THE BLOG
02/22/2016 05:33 pm ET Updated Feb 22, 2017

Homophobia: Live on Broadway

Last Wednesday night, my mom and I went to see The Color Purple on Broadway. I was stoked. I'd heard only glowing reviews of this minimalist production, and, from what I saw of the show, nothing disappointed.

Right before the end of the first act, there's a moment when Shug Avery, played by Academy Award-winner Jennifer Hudson, is comforting the protagonist Celie, played by a sickly talented acting-singing alien who came out of nowhere named Cynthia Erivo.

At this point in the story, the character of Celie has had it rough, to put it mildly. By the age of fourteen, she has given birth to two of her father's children. Each baby is mysteriously gotten rid of by Celie's father, and then her father essentially sells her into marriage with a man who treats her like a dog. Through all of this, Celie's life is graced by a handful of other women who all seem to have it a bit better than she does. They're given an education. They have the strength to fight back against their despicable husbands. They have a modicum of agency. But not Celie.

So, at the end of Act One, when Shug Avery, a kind of early-20th-century feminist rock star, leans in and kisses Celie on the lips--showing her more love and validation in one tender kiss than she's ever known in her cursed life--it's meant to be beautiful.

However, when JHud kissed Cynthia Erivo in the performance that I saw, some woman sitting in the audience yelled, "Eew no, don't do that! Ugh!"

You'd think that an indignant hush might have subsequently fallen on the crowd, but no. Within approximately point four seconds, a large chunk of the audience started laughing, and loudly. I'm sure most of them were laughing out of shock, not because they were also grossed out by a gay kiss, but these chortles, and the homophobic heckle that inspired them, ruined my whole night. I turned to my mom and said, "I want to leave at intermission," and that's exactly what we did.

(Fun fact: a friend of mine also happened to be at this performance of The Color Purple, and he told me that the same thing happened when he saw La Cage Aux Folles on Broadway a few years ago. You heard that right: La Cage Aux Folles! George and Albin--the devoted gay male couple at the center of La Cage--kiss only once in that show, right before the end, and, when they did, a man in the audience let out a verbal puke sound: "Awwugh!")

Before my mom and I left the theatre, I turned to the two ladies sitting next to me--who had both laughed--and I blurted, "I have to ask you something: Why did you laugh when that woman said that before?"

They both replied, "I just wasn't expecting that to happen! I was uncomfortable!"

And I explained, "Yeah, well, that whole thing really hurt me. I'm a proud, openly gay man, and this is my mom. We're both going to leave the show now, because I don't want to sit here anymore. Now I'm the one who feels uncomfortable."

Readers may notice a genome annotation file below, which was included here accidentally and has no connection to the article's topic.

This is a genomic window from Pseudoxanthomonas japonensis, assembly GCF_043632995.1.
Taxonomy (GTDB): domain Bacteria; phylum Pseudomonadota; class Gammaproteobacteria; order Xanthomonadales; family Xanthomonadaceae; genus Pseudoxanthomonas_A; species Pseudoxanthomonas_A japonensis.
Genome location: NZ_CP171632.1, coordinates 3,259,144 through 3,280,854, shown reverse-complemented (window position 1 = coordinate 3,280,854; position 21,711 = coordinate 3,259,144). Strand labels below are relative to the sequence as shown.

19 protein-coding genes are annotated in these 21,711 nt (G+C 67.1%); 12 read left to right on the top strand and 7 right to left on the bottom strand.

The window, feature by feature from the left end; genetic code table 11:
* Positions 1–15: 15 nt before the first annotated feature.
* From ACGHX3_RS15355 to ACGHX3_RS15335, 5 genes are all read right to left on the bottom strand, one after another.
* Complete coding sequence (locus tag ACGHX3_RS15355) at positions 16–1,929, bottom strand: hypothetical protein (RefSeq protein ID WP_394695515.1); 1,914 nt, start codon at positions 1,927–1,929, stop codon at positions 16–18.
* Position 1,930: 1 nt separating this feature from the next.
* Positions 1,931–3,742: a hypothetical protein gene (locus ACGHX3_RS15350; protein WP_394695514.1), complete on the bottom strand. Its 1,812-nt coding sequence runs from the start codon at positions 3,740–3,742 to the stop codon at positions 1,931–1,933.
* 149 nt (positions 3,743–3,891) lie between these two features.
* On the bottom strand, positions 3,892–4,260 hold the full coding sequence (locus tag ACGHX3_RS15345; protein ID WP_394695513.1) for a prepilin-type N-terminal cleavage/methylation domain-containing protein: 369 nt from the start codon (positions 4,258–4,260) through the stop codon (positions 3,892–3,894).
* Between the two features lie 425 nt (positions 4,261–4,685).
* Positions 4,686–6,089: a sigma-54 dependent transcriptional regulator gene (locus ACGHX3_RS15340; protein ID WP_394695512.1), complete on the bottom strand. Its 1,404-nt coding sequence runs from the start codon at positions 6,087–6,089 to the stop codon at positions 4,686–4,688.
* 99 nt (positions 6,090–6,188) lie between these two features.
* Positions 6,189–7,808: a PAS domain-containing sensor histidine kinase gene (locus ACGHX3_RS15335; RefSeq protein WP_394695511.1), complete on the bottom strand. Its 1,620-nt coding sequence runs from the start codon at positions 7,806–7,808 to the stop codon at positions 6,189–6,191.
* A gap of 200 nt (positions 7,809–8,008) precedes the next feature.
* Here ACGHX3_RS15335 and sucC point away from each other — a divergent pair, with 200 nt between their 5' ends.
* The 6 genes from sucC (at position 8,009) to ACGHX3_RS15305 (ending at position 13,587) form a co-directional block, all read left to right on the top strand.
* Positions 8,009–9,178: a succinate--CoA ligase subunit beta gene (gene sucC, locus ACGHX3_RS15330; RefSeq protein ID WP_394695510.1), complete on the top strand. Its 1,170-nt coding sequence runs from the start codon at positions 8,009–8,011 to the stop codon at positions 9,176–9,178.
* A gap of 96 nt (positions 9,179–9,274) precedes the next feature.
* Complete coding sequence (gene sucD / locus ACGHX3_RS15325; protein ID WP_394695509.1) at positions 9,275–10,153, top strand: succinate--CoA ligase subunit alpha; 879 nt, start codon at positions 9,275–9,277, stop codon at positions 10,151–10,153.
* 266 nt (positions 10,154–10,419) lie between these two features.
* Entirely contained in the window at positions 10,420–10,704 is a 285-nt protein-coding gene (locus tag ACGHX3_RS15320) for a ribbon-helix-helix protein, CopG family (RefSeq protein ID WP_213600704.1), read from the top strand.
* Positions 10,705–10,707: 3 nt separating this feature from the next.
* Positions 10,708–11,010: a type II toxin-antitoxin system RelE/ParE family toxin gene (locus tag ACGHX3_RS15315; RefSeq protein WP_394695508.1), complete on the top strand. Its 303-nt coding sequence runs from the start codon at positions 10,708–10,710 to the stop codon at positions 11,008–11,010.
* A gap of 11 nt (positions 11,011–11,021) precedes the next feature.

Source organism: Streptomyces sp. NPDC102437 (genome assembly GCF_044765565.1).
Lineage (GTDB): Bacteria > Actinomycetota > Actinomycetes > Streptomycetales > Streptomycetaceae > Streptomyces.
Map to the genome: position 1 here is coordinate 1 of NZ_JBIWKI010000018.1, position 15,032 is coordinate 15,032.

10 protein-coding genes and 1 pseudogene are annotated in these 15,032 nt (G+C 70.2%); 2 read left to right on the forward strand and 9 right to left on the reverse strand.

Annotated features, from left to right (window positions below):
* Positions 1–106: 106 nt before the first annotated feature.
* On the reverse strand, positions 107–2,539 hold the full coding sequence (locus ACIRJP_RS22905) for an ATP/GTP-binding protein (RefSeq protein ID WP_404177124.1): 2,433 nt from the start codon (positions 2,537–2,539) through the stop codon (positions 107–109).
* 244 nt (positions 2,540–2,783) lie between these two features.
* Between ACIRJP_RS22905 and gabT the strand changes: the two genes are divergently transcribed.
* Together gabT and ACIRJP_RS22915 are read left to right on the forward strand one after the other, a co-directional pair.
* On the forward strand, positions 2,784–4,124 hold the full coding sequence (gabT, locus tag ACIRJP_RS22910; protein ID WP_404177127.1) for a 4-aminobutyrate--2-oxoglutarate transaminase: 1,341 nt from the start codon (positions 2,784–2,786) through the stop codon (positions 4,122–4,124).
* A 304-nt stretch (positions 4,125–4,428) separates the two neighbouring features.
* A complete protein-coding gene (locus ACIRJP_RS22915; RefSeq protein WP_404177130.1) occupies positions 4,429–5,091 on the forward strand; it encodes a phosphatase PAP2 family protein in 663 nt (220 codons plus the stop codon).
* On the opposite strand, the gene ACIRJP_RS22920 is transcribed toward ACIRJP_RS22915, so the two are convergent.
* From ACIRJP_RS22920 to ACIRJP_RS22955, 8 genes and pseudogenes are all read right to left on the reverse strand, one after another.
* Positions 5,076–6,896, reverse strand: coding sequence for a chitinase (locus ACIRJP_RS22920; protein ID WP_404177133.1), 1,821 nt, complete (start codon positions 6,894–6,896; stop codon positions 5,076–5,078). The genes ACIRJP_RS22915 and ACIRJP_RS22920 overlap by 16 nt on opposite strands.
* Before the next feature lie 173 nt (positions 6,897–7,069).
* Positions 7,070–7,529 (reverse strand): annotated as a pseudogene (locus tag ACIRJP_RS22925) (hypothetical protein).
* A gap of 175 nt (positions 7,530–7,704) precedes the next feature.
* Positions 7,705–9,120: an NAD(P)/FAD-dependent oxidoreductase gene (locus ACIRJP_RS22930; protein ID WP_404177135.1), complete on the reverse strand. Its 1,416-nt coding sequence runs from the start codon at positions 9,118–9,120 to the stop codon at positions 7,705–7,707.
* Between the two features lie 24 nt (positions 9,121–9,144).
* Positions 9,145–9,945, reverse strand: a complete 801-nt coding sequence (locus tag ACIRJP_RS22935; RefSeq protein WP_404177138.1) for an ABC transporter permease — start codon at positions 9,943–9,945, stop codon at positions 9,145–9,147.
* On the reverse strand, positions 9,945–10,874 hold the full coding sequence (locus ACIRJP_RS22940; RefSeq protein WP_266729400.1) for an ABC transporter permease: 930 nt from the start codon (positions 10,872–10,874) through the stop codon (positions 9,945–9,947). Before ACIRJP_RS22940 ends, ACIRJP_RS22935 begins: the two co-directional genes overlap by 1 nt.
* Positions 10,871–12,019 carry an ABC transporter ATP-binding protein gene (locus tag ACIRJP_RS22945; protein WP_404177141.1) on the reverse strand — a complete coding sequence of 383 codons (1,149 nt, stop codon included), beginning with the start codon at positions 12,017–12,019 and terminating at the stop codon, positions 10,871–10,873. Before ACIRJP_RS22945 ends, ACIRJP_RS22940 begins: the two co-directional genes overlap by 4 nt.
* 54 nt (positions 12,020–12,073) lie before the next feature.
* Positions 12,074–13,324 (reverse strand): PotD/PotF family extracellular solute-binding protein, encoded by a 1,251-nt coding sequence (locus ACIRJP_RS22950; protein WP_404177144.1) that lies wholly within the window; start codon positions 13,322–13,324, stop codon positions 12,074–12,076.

They profusely apologized, looking humiliated, so I said, "It's okay. You weren't really the one in the wrong, but that wasn't anything to laugh at. It was so hurtful to me."

After leaving, I wondered if we should have stayed. I was sad to miss the second act, which features a killer eleven o'clock number. Also, I'd never seen the show before, or seen the movie or read the book, so I didn't know how the story ended, and I still don't!

I wondered why my gut instinct was to flee. I've chewed on this a lot since leaving that theatre, and I've concluded that, had I stayed, I would've felt like I was accepting a kind of bullying. I would've felt the way I used to feel in high school when dumb boys would disdainfully refer to people and things as "gay," and my peers would laugh, and I'd have to take it on the chin.

I wondered why I felt the need to talk to the ladies sitting next to me. When I heard the culprit scream her stupid, ugly words, I was aggravated that I wasn't sitting closer to her. I wanted to know exactly which audience member she was. I wanted to go up to her at intermission and engage her in a dialogue. I wanted to tell her how hurtful her actions had been to me and, I'm sure, a lot of other people there. I wanted to ask her why she felt the way she did. Why did a kiss between two women fill her with revulsion? Why did she feel the need to express that feeling out loud? Did she realize that doing so would make someone like me feel like she was spitting in my face? Why did that particular moment in the story inspire a disgusted outburst, and not, say, the moment when it was revealed that Celie's father had twice impregnated her? Or the moment when Celie's husband attacked Celie's sister? Or when Celie's husband threatened to kill her should she try to read her own mail? Why didn't moments like those make her exclaim, "Eew no, don't do that! Ugh!"

But I didn't know who in the audience had slung the verbal arrow. I couldn't ask her those questions. So I did the only thing I could possibly do: I talked to the ladies next to me. I needed a teaching moment, and I made myself one.

When I reflect on this incident, I can't help but time travel. I become a young gay person, in a Broadway theater with my mom, shouts and giggles flying at me like darts, burning with the thought, "I am worthless." A tiny point-and-laugh moment like this will fester in the mind of a young person, sowing the seeds of their shame and leading us to a staggeringly high rate of gay teen suicide--and an even higher rate of transgender teen suicide. Things have consequences. And I hope that, after hearing how that incident had affected me, should those kind ladies find themselves in a similar position again, they won't laugh.